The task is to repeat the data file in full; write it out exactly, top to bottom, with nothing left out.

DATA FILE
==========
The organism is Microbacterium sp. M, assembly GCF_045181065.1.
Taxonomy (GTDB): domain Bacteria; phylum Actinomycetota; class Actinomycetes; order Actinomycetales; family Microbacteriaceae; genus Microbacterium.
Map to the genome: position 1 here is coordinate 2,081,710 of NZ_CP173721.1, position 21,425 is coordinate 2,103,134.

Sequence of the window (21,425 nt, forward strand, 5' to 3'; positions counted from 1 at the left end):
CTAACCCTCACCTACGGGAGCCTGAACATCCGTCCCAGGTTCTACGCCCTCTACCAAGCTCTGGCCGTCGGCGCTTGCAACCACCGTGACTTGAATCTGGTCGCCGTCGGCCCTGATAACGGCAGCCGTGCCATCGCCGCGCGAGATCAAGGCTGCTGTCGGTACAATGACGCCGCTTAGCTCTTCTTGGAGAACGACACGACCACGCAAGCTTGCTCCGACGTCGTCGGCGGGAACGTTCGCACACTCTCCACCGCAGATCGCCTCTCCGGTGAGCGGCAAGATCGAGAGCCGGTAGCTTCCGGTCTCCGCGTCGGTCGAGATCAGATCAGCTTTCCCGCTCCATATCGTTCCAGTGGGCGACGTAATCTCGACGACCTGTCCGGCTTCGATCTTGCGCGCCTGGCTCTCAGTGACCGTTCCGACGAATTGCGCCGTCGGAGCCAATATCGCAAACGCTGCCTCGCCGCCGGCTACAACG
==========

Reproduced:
The organism is Microbacterium sp. M, assembly GCF_045181065.1.
Taxonomy (GTDB): domain Bacteria; phylum Actinomycetota; class Actinomycetes; order Actinomycetales; family Microbacteriaceae; genus Microbacterium.
Map to the genome: position 1 here is coordinate 2,081,710 of NZ_CP173721.1, position 21,425 is coordinate 2,103,134.

Sequence of the window (21,425 nt, forward strand, 5' to 3'; positions counted from 1 at the left end):
CTAACCCTCACCTACGGGAGCCTGAACATCCGTCCCAGGTTCTACGCCCTCTACCAAGCTCTGGCCGTCGGCGCTTGCAACCACCGTGACTTGAATCTGGTCGCCGTCGGCCCTGATAACGGCAGCCGTGCCATCGCCGCGCGAGATCAAGGCTGCTGTCGGTACAATGACGCCGCTTAGCTCTTCTTGGAGAACGACACGACCACGCAAGCTTGCTCCGACGTCGTCGGCGGGAACGTTCGCACACTCTCCACCGCAGATCGCCTCTCCGGTGAGCGGCAAGATCGAGAGCCGGTAGCTTCCGGTCTCCGCGTCGGTCGAGATCAGATCAGCTTTCCCGCTCCATATCGTTCCAGTGGGCGACGTAATCTCGACGACCTGTCCGGCTTCGATCTTGCGCGCCTGGCTCTCAGTGACCGTTCCGACGAATTGCGCCGTCGGAGCCAATATCGCAAACGCTGCCTCGCCGCCGGCTACAACG